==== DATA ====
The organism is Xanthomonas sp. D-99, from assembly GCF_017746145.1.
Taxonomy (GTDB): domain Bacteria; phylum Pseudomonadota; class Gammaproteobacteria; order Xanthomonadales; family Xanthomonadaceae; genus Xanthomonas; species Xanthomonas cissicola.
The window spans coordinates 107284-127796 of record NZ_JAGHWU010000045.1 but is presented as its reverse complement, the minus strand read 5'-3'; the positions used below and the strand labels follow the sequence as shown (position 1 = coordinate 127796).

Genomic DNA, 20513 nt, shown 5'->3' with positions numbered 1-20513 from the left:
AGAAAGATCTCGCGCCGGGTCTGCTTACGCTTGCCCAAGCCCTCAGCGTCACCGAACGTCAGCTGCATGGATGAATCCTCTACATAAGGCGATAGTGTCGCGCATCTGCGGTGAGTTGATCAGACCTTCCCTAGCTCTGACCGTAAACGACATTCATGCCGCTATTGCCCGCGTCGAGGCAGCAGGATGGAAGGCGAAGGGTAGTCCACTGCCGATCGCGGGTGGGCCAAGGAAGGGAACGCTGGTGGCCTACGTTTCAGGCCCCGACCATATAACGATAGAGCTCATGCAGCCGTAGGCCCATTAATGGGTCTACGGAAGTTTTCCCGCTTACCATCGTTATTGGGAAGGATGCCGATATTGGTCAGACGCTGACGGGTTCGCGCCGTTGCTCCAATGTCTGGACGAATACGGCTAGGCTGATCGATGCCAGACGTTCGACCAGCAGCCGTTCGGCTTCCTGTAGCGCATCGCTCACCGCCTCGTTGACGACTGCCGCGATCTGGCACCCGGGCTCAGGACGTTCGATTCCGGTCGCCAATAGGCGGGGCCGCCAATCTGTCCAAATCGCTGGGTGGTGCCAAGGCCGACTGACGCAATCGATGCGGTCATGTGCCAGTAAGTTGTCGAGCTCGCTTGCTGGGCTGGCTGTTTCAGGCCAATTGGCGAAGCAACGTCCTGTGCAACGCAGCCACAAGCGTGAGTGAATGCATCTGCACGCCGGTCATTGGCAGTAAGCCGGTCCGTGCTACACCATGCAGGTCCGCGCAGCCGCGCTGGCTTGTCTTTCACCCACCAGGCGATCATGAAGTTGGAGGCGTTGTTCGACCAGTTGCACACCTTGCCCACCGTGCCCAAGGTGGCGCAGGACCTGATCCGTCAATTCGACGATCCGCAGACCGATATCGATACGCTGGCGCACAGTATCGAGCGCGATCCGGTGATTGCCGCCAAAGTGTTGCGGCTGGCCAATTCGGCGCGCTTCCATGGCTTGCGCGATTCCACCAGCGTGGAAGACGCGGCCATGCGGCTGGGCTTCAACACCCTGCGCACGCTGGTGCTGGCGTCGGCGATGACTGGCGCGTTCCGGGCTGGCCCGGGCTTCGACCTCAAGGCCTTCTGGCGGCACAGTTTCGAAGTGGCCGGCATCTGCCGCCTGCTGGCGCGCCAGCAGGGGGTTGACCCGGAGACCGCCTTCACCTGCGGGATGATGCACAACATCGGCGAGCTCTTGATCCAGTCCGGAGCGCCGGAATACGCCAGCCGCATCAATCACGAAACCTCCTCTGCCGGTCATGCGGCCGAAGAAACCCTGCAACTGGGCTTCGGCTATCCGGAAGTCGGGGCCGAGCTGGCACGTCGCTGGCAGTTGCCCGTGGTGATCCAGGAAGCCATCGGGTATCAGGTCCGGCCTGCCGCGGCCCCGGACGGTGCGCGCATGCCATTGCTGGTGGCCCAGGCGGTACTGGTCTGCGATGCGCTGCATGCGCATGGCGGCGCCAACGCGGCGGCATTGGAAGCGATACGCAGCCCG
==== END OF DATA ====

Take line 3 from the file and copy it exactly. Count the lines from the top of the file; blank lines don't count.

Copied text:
The window spans coordinates 107284-127796 of record NZ_JAGHWU010000045.1 but is presented as its reverse complement, the minus strand read 5'-3'; the positions used below and the strand labels follow the sequence as shown (position 1 = coordinate 127796).